Latent Space is popping off! Welcome to the over 8500 latent space explorers who have joined us. Join us this month at various events in SF and NYC, or start your own!
This post spent 22 hours at the top of Hacker News.
As announced during their Developer Day celebrating their $100m fundraise following their Google partnership, Replit is now open sourcing its own state of the art code LLM:
) and more importantly passes AmjadEval (we'll explain!)
replit-code-v1-3b (model card, HF Space), which beats OpenAI's Codex model on the industry standard HumanEval benchmark when finetuned on Replit data (despite being 77% smaller
We got an exclusive interview with Reza Shabani, Replit's Head of AI, to tell the story of Replit's journey into building a data platform, building GhostWriter, and now training their own LLM, for 22 million developers!
8 minutes of this discussion go into a live demo discussing generated code samples - which is always awkward on audio. So we've again gone multimodal and put up a screen recording here where you can follow along on the code samples!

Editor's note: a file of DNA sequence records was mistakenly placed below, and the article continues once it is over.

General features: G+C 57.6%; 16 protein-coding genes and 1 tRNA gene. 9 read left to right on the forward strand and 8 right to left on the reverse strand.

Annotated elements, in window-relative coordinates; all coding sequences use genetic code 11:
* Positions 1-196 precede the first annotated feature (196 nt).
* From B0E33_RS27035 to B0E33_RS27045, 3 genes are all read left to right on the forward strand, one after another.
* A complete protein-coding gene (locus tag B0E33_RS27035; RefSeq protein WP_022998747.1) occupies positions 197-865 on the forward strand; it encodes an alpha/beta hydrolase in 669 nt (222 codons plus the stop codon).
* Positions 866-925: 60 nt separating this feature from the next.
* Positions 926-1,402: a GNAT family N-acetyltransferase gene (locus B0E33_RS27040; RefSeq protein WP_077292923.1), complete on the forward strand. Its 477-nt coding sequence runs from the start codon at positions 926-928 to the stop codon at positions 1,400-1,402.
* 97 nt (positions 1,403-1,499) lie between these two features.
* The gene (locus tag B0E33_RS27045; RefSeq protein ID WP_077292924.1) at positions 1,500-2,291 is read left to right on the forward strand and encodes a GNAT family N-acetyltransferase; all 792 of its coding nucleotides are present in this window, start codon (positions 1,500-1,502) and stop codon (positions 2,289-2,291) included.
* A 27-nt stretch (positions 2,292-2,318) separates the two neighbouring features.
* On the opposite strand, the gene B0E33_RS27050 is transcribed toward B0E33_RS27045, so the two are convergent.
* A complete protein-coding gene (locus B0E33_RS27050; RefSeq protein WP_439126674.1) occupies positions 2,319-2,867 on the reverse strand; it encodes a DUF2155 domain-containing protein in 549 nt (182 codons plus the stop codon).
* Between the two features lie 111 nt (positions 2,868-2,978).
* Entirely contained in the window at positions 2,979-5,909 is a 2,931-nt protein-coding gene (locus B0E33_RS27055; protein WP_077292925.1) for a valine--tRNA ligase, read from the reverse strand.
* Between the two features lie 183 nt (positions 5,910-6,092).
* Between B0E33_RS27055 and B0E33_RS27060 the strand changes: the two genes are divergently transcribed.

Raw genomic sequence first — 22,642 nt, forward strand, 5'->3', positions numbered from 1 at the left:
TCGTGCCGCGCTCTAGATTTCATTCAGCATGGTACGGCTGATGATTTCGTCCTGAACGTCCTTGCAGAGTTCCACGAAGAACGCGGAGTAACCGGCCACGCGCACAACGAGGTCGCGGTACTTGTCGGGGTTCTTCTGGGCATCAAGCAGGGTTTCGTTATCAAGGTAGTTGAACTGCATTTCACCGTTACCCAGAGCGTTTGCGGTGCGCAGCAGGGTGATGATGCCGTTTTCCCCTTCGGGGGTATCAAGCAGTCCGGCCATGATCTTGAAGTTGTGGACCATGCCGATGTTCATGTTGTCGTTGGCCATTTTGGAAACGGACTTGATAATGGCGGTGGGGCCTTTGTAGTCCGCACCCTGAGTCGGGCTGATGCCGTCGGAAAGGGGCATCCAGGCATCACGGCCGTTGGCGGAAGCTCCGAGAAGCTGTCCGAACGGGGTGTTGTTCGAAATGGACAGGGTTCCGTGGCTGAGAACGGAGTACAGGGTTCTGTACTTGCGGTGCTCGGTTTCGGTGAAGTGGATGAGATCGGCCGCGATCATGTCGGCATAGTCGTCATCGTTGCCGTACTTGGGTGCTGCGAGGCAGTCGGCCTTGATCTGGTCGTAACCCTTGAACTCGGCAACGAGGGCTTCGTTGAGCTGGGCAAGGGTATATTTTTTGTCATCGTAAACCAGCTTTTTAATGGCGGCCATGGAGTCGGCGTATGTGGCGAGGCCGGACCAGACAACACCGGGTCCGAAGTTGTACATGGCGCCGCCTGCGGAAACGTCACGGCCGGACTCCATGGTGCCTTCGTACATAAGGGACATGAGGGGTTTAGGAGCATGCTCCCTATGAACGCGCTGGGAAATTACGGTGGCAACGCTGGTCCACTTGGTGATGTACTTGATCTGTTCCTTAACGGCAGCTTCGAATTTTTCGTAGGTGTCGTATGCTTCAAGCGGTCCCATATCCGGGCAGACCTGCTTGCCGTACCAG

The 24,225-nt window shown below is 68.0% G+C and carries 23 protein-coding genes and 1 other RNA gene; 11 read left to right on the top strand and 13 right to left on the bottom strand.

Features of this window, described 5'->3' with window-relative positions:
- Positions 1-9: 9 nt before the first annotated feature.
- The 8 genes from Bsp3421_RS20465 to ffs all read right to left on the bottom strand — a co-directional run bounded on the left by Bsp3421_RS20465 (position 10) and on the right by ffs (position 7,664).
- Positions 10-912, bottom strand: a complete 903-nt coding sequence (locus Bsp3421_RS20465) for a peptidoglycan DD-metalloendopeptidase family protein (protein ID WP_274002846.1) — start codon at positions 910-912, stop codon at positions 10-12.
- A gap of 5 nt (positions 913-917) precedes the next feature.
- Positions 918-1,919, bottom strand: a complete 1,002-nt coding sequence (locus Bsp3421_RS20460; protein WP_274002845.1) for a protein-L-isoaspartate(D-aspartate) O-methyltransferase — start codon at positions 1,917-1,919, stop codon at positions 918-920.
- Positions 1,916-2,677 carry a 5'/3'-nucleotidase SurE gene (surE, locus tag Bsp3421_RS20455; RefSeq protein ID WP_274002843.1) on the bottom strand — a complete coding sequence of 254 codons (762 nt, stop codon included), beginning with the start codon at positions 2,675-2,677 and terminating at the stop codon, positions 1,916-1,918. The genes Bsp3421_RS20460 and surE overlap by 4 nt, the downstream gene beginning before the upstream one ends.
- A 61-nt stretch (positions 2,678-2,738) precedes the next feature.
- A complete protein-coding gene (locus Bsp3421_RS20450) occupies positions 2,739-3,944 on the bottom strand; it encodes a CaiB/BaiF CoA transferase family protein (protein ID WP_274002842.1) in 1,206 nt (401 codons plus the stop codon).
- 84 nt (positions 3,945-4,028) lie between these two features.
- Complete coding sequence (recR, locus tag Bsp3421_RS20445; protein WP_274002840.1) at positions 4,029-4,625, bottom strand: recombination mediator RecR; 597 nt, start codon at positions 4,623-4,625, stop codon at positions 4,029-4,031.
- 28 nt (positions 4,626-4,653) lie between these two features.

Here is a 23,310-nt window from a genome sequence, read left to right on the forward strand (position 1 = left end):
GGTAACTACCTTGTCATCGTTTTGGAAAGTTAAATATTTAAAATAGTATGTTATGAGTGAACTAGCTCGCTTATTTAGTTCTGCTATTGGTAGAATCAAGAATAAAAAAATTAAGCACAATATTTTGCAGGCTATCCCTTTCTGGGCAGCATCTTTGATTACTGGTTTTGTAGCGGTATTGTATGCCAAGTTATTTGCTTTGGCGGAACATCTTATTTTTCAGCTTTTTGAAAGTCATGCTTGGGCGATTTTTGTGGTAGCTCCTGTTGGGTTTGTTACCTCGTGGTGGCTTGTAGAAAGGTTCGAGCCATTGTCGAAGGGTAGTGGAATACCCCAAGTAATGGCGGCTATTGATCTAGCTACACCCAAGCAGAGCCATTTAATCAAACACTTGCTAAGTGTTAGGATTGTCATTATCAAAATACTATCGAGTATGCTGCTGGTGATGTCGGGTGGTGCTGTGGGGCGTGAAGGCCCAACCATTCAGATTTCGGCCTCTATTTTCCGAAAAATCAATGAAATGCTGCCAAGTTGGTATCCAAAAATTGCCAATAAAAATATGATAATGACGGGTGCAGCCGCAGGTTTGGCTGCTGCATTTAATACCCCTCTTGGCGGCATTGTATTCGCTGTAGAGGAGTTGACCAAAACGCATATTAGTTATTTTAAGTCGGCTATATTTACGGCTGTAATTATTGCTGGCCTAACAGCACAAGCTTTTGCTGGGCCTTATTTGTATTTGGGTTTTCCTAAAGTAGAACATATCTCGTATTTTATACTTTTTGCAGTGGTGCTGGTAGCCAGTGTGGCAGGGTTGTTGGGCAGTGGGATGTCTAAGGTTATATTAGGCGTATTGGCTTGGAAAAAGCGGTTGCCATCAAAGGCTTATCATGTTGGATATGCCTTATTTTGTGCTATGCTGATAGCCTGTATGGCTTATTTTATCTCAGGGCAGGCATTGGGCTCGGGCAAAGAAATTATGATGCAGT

Recorded in-person at the beautiful StudioPod studios in San Francisco.
Full transcript is below the fold. We would really appreciate if you shared our pod with friends on Twitter, LinkedIn, Mastodon, Bluesky, or your social media poison of choice!
[00:00:21] Introducing Reza
[00:01:49] Quantitative Finance and Data Engineering
[00:11:23] From Data to AI at Replit
[00:17:26] Replit GhostWriter
[00:20:31] Benchmarking Code LLMs
[00:23:06] AmjadEval live demo
[00:31:21] Aligning Models on Vibes
[00:33:04] Beyond Chat & Code Completion
[00:35:50] Ghostwriter Autonomous Agent
[00:38:47] Releasing Replit-code-v1-3b
[00:43:38] The YOLO training run
[00:49:49] Scaling Laws: from Kaplan to Chinchilla to LLaMA
[00:55:36] Replit's Plans for the Future (and Hiring!)
[00:59:05] Lightning Round